Research article

Gender violence as genocide: the Rosa Lee Ingram case and We Charge Genocide petition

  • Denise Lynn (University of Southern Indiana, Evansville, Indiana, USA)


In 1951, the Civil Rights Congress (CRC), under the leadership of William Patterson, submitted a 200+-page petition to the United Nations charging the United States with genocide against Black Americans. The meticulously researched petition documented hundreds of cases of assault, legal lynching (the use of the legal system to deny Black Americans justice) and death that all amounted to a system in which the federal government failed to protect Black Americans against injustice. Sexual assault figured prominently in the petition. This article looks specifically at the case of Rosa Lee Ingram as exemplary of both legal lynching and gender violence that were essential to the argument that the United States was guilty of genocide. For Patterson and the CRC, sexual violence and the threat of sexual assault, as in the Ingram case, was symptomatic of a larger terror campaign that focused on Black Americans, circumscribing their rights, their lives and safety, and confirming a white supremacist system that punished Black male sexuality and claimed Black women’s sexuality for its own.

Keywords: Rosa Lee Ingram, Communist Party, gender violence, genocide, We Charge Genocide, William Patterson

How to Cite: Lynn, D. ‘Gender violence as genocide: the Rosa Lee Ingram case and We Charge Genocide petition’. Radical Americas 7, 1 (2022): 1. DOI:

Rights: © 2022, Denise Lynn.



Published on
24 Feb 2022
Peer Reviewed


On 4 November 1947, widowed sharecropper Rosa Lee Ingram was nearly assaulted by white sharecropper and neighbour John Stratford. Stratford had made advances on Ingram several times in the past, but this time he was thwarted by Ingram and four of her sons. At the end of the incident, Stratford lay dead, and Ingram and her sons were arrested. In a one-day trial, she and two of her sons were found guilty and sentenced to death. Her mother contacted local civil rights officials and word reached the Civil Rights Congress (CRC), a legal organisation devoted to the defence of working people. The CRC engaged a mass movement technique using the media and public pressure to draw attention to the Ingrams’ case. It particularly engaged in campaigns against unpunished sexual assault against Black women at a time when other civil rights organisations were wary of any cases involving interracial sex.

In 1951, the CRC produced a petition and submitted it to the United Nations charging federal law enforcement and government agencies with wilful neglect and consent to the genocide of Black Americans. The CRC argued that ‘state’s rights’ and federal policy and indifference allowed local legislative and judicial harassment of Black Americans that contributed to genocidal conditions, including poverty, sexual assault and legal lynching. It insisted that gender violence contributed to genocide and gave state sanction to white Americans killing and raping Black Americans with impunity, creating conditions that threatened the existence of Black America. Ingram’s was one of many cases of gender violence that was included in the petition. For Patterson and the CRC, sexual violence and the threat of sexual assault, as in the Ingram case, was symptomatic of a larger terror campaign that focused on Black Americans. It circumscribed their rights, their lives and safety, and confirmed a white supremacist system that punished Black male sexuality and claimed Black women’s sexuality for its own. The petition and the case inspired activists in the CRC and other organisations to emphasise that sexual violence against Black women constituted genocide.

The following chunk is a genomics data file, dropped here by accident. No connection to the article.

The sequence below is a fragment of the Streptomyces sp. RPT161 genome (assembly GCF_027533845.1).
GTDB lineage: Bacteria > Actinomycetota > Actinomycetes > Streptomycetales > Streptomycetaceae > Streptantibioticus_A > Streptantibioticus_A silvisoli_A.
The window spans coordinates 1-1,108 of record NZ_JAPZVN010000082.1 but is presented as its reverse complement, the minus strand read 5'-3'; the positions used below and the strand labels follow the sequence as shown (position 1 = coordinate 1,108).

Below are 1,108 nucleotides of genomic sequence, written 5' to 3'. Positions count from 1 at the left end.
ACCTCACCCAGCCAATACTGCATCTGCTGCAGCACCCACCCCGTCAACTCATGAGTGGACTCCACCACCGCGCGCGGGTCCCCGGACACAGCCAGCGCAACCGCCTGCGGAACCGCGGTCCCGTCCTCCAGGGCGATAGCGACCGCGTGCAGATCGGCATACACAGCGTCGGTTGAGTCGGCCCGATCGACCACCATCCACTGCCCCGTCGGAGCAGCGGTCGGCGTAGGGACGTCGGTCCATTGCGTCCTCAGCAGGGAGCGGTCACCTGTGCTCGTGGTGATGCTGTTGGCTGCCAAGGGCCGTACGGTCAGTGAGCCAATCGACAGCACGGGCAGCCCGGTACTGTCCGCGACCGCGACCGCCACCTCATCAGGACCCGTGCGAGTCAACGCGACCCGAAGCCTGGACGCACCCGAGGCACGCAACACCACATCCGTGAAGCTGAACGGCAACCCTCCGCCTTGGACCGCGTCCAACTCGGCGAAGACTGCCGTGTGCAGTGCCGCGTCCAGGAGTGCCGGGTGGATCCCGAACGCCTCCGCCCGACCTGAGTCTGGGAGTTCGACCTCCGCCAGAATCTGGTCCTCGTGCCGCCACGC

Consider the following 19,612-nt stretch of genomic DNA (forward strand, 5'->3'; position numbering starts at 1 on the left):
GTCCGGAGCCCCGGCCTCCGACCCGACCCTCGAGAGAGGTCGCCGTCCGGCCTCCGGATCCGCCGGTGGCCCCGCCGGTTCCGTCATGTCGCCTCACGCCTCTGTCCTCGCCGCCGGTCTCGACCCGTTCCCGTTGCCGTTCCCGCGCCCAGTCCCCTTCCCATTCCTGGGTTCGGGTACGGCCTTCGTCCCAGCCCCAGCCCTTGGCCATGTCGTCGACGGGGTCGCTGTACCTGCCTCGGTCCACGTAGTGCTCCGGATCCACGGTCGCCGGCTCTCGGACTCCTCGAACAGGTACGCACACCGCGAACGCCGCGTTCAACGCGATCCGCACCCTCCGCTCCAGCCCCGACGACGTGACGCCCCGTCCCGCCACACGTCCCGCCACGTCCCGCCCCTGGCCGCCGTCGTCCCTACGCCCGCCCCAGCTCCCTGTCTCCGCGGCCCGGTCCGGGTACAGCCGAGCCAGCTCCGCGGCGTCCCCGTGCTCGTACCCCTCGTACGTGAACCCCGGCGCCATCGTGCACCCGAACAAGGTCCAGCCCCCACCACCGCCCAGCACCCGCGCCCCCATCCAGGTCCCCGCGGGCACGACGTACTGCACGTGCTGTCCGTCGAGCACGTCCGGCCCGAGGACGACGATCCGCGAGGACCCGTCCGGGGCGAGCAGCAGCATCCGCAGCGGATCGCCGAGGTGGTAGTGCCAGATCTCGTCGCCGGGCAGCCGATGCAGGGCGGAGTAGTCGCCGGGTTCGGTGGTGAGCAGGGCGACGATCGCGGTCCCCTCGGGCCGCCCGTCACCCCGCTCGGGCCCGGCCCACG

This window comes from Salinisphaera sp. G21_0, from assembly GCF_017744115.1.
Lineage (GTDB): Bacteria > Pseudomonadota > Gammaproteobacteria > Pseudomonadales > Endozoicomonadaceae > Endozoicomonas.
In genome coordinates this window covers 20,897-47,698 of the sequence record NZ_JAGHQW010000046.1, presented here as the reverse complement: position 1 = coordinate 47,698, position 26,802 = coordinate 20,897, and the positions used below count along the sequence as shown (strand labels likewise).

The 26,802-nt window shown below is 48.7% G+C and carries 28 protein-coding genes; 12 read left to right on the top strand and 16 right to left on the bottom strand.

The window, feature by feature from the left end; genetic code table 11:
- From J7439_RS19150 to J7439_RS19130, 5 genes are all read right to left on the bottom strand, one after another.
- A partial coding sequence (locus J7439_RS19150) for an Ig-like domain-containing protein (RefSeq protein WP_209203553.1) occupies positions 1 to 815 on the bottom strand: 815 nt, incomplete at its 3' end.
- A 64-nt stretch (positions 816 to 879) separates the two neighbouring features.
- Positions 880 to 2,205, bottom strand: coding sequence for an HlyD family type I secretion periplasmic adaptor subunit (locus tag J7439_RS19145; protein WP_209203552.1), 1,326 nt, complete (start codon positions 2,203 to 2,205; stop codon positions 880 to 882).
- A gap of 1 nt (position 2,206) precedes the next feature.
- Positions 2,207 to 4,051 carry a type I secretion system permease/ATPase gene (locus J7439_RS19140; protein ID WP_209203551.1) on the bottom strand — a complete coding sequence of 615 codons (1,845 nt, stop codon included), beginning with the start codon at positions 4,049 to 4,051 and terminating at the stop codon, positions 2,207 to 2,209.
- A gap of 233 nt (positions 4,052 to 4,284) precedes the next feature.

Sexual abuse and racism

The petition acknowledged something that many in the Black Freedom Struggle knew, that sex and sexuality had long been used as weapons to justify Black oppression. Historian Timothy Tyson has argued that sex is the crux of America’s racist history. Beginning with slavery, the slave economy depended on the right of white men to Black women’s bodies, both for control and to reproduce a free labour force. At the same time, white women’s sexuality was constructed as untouchable, pure and imperative to preserve and control. Althea Legal-Miller has argued that this bolstered a system of racist, violent social control that failed to punish white men who violated Black women, while even the mere suggestion of sexual relations between a white woman and a Black man could incite violence.1